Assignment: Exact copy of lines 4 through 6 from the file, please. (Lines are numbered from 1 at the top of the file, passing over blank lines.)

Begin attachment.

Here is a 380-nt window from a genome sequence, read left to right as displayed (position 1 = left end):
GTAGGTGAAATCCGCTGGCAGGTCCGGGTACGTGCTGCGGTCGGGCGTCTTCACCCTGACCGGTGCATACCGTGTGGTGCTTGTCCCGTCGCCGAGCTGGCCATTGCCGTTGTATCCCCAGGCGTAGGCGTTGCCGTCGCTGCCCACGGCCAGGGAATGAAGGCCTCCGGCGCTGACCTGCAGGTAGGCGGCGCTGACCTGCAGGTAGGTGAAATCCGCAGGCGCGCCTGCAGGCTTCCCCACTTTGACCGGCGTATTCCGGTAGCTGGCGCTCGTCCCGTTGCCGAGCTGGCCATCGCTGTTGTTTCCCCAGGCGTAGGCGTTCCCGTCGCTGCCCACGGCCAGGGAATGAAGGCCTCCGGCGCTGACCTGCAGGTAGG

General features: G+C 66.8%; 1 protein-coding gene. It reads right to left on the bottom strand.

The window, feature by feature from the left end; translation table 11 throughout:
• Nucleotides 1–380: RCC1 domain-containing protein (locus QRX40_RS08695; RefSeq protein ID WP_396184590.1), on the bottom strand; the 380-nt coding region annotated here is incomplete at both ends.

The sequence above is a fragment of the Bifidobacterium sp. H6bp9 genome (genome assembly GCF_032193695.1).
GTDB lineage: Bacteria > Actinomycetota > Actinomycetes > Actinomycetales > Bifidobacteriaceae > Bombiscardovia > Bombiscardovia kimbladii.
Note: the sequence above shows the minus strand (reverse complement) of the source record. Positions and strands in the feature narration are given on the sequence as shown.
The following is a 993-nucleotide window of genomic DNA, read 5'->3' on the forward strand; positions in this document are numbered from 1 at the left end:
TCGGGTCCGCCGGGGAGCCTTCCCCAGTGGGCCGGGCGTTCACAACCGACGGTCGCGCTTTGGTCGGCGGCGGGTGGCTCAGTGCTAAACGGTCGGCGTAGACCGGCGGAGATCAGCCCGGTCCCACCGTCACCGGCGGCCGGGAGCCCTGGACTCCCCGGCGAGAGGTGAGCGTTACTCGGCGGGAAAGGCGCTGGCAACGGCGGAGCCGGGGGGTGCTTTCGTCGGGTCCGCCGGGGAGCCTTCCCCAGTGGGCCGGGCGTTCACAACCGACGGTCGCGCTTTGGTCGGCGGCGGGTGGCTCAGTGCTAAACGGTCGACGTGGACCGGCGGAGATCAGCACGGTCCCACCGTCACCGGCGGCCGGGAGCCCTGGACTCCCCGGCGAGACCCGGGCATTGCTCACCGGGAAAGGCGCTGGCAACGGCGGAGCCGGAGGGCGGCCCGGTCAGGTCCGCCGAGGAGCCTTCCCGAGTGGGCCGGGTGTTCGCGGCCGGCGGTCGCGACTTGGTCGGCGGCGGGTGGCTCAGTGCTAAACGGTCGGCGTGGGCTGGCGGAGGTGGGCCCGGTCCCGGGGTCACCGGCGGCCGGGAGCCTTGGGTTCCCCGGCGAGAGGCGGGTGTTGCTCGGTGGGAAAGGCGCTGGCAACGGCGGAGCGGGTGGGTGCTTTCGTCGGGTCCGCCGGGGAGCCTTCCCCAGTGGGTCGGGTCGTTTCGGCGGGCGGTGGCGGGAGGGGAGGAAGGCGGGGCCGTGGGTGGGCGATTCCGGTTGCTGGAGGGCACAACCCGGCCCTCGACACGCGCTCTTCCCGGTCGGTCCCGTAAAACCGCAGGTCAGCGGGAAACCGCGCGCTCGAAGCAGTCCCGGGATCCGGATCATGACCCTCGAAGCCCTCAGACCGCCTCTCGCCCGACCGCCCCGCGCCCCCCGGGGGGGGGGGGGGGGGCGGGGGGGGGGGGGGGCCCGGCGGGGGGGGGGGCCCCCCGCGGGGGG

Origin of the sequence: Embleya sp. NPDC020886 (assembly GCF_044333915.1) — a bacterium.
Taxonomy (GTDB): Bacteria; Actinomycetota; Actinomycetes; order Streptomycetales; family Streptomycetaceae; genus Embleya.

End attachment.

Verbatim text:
The window, feature by feature from the left end; translation table 11 throughout:
• Nucleotides 1–380: RCC1 domain-containing protein (locus QRX40_RS08695; RefSeq protein ID WP_396184590.1), on the bottom strand; the 380-nt coding region annotated here is incomplete at both ends.

The sequence above is a fragment of the Bifidobacterium sp. H6bp9 genome (genome assembly GCF_032193695.1).